Saint Dominic's Preview - Forty Years On

Montgomery Chapel, San Anselmo. The doors look familiar, don't they?

Forty years ago Van Morrison posed on the steps with an acoustic guitar and a ripped pair of jeans and Michael Maggid's iconic photograph became the front cover of Saint Dominic's Preview.

It has always been my favourite of Morrison's albums and I've been surprised it hasn't had greater recognition. It never seems to make the 'best album' lists. The CD is even out of print at the moment. It needs a bit of a push, I feel...

So, to mark its fortieth birthday, I embarked on an in-depth look at the music and how it was made. I've had  a fascinating six months or so talking and corresponding with a lot of the musicians and technicians who made it, digging into the history and honing some critical judgements. The end product, Saint Dominic's Flashback, is now complete.

If you're scratching your head at this point, trying to remember the record, or muttering that you've never heard of it, let me assert that it is one of Van’s most satisfying and wide-ranging collections with a succession of amazing tracks – from the focused R&B drive of ‘Jackie Wilson Said,’ through the glorious emotional workout that is ‘Listen To The Lion’, to the synthesiser-rich tone-poem ‘Almost Independence Day’. It deserves your attention.

Go on, give it a listen and see what you think...

To get things going, here's what listening to the last of its songs, 'Almost Independence Day', produced for the book:

And on to the final twist in the tail of this remarkable album’s tale: another ten minute epic, and one that stands apart within Morrison’s catalogue.

It begins with the singer alone, conversing with his guitar, trading lines in a wordless duet. It could be the album’s cover coming to life.[i] The first 45 seconds are mesmerising in themselves, but then a firmer down-strummed E minor chord from Van and a splash of Lee Charlton’s cymbals announce the arrival of the band: sinuous, sensitive and questing. Seconds later the unexpected Krause/Naftalin Moog part begins its deep, majestic modulation and then the first words:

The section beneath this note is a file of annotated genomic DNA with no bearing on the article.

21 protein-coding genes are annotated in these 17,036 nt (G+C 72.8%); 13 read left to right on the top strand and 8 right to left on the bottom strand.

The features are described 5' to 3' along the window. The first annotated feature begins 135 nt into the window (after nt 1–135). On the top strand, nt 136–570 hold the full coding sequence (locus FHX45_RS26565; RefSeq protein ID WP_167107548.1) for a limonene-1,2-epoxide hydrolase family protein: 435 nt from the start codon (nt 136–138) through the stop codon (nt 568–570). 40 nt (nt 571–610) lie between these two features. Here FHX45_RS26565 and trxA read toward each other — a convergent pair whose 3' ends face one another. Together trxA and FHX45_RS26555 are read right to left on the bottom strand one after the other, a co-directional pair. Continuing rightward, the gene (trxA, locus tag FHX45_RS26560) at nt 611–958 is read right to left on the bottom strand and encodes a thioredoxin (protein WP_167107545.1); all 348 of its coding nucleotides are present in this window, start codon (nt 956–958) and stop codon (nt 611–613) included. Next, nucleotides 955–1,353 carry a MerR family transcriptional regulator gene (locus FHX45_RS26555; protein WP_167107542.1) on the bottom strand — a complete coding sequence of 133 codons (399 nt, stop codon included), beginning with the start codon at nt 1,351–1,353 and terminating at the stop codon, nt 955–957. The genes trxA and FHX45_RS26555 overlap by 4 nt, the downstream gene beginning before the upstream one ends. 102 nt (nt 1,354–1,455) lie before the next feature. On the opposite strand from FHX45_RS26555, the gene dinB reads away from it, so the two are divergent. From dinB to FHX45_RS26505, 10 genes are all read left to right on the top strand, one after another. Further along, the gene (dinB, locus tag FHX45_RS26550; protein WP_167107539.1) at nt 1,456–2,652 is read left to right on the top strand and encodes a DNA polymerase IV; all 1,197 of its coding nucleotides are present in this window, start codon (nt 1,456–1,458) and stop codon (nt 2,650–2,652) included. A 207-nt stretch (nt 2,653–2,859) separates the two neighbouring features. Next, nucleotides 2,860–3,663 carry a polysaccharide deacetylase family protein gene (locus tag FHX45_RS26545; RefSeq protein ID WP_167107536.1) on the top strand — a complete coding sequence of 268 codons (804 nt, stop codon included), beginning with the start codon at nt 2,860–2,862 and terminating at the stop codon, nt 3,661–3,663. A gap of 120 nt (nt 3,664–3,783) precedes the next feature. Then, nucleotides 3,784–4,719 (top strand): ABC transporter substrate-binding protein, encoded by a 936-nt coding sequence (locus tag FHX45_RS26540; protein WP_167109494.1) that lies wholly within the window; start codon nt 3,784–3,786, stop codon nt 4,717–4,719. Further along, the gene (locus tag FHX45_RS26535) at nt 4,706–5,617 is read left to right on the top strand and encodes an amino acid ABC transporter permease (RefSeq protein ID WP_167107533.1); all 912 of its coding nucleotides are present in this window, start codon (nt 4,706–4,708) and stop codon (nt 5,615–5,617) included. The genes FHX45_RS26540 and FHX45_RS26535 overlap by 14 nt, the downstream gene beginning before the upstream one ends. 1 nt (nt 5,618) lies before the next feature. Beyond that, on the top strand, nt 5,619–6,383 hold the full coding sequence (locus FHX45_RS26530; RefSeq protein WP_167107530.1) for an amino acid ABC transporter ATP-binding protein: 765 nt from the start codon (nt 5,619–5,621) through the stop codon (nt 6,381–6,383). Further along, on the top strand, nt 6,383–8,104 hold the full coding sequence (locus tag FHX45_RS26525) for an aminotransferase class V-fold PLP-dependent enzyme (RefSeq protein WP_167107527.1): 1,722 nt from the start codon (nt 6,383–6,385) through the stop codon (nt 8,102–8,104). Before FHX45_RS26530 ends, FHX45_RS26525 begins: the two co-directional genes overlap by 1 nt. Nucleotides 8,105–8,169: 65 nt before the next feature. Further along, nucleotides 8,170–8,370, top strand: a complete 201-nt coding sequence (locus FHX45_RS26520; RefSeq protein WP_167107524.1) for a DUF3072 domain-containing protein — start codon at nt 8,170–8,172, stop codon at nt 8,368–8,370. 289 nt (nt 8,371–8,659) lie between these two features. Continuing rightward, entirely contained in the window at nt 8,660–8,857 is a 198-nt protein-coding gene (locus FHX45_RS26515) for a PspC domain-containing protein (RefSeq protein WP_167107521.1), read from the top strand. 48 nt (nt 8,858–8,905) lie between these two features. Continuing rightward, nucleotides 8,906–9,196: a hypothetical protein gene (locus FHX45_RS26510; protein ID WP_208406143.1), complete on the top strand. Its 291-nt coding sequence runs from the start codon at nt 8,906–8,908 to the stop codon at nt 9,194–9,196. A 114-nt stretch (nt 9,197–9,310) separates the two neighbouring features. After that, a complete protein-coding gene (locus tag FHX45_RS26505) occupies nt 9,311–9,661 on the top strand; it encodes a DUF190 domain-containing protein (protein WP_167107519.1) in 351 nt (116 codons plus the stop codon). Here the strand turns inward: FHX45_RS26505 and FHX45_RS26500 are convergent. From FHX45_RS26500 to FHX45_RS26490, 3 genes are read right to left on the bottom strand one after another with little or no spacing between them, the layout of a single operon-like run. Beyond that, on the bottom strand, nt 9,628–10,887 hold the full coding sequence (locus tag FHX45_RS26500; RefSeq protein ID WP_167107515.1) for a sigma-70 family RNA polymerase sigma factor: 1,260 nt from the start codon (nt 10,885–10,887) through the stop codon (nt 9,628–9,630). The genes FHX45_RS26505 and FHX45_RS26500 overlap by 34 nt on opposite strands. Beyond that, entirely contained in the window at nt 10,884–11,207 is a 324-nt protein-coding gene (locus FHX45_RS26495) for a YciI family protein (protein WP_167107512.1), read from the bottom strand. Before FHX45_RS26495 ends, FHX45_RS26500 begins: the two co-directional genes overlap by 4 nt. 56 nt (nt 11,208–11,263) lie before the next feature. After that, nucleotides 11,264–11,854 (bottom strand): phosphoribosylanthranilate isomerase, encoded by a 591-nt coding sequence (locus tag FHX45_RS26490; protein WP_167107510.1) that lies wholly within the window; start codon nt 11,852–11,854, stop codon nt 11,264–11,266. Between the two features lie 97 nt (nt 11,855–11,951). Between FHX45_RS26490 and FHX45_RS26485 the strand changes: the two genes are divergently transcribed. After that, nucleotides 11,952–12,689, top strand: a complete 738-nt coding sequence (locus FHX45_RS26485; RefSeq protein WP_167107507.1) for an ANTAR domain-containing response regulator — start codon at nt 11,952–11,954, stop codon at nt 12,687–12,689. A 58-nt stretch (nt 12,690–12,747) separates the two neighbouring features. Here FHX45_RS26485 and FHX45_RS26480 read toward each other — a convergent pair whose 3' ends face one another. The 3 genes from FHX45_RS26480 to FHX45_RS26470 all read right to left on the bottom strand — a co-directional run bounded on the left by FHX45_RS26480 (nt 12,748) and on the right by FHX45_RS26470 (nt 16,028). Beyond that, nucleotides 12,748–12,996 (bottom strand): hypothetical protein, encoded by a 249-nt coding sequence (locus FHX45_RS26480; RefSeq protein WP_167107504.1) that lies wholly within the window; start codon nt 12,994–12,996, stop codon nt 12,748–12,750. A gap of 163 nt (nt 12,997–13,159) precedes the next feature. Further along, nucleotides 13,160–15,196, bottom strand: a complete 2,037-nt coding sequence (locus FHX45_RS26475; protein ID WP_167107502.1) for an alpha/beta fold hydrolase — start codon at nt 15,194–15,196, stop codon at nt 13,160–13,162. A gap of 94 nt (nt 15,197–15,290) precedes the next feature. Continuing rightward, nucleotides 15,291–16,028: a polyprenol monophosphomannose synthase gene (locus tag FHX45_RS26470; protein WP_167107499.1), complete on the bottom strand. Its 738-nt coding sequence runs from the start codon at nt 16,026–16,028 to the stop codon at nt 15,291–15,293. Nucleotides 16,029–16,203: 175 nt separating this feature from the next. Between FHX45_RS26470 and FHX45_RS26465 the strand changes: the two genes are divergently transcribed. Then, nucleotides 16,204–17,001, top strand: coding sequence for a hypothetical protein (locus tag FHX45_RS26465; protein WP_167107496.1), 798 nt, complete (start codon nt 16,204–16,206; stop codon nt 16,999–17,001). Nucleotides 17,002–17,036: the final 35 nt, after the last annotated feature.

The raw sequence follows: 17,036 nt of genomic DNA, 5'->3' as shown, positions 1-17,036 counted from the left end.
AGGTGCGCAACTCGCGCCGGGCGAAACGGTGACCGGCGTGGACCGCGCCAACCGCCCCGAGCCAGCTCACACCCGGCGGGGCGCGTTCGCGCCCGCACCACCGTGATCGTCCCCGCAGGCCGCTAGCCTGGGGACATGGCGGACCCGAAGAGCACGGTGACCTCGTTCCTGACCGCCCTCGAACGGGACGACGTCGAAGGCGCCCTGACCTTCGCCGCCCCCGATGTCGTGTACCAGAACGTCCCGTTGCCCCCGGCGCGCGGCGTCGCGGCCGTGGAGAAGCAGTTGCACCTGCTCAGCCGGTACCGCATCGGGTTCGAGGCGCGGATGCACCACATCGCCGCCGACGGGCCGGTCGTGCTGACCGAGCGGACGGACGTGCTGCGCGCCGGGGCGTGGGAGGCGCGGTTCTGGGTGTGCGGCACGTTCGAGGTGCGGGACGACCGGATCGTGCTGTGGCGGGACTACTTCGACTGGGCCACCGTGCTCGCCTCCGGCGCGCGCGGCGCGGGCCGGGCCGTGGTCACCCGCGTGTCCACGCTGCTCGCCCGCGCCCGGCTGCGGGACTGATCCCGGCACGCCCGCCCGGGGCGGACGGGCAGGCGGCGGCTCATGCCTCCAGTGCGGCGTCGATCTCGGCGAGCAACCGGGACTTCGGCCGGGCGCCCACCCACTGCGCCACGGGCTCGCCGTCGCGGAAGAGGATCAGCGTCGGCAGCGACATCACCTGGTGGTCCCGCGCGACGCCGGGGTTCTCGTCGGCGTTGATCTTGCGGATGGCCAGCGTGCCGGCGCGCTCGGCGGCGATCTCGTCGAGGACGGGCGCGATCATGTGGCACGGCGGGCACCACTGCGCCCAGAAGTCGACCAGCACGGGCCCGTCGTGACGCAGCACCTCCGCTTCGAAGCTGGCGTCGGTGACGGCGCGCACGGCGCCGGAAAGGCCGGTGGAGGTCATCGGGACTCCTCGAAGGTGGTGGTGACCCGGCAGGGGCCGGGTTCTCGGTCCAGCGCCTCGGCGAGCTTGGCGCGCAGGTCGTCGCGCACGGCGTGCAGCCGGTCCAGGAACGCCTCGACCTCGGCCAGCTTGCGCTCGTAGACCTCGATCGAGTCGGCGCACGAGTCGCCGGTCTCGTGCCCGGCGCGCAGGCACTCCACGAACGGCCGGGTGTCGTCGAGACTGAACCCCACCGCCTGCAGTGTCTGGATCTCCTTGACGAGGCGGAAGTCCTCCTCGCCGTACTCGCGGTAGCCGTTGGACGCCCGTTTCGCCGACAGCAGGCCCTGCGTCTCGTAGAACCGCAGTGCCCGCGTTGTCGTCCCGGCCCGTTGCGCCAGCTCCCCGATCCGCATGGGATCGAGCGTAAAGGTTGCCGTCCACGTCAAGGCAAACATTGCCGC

‘I can heeee-aarr them calling… waaaaay from Oregon’.

Van is in the zone: confident, soaring, stretching and chopping his words to tell his story. And he and the band stay in that zone through the length of the song.

There is little harmonic movement in the song: a steady, tidal alternation between the chords of E minor and G major, until the E minor becomes a C major to mark a distinct shift of mood when the lyric eventually establishes that it is indeed ‘almost Independence Day’. In context, that shift feels significant, almost dramatic. The shift is made briefly, for the first deployment of the title line from 1.52 – a taster for where the yearning inherent in the minor might end up; then, more conclusively and strikingly when Van returns to that line at 6.18. The song then stays with that alternation between the two major chords for the remaining four minutes, with a clear sense that something has been resolved. It is the same sway between the root chord of the song’s key and the subdominant as was deployed in the coda to ‘Listen To The Lion’ and there is a comparable sense of a steadiness and  a certainty achieved after effort.[ii]

But, as in the earlier song, the chords here are a very small part of what is going on in the music. The dynamics are compelling. At the start of the third (‘I can hear the fireworks…’) verse, the band back away leaving Van’s voice and guitar alone, before a new, high, synthesiser part kicks in. The rest of the band eases itself back into the fray, as Morrison fires off jabs and slides from his 12-string to illustrate what he is singing. From there it is a building of volume and intensity through the fourth verse (‘I can see the boats…’) to the release of the chord change with ‘almost Independence Day’.

The concluding section is beautifully done: a gradual calming as Van repeats ‘way up and down the line’ and returns to occasional pyrotechnic interjections from his 12-string; the rest of the band give him more and more space but allow subtle contributions – cymbal shimmers and piano runs – to flash through here and there; and finally a glorious scatted duet between Van and his guitar before he leaves the stage to a synthesiser modulation and the curtain comes down.

It is probably best to see the piece as a tone-poem and an exercise in moods rather than trying to extract too much literal meaning from its lyrics.

Unusually, we have some explanation from Morrison himself of what he was aiming for. He told Ritchie Yorke: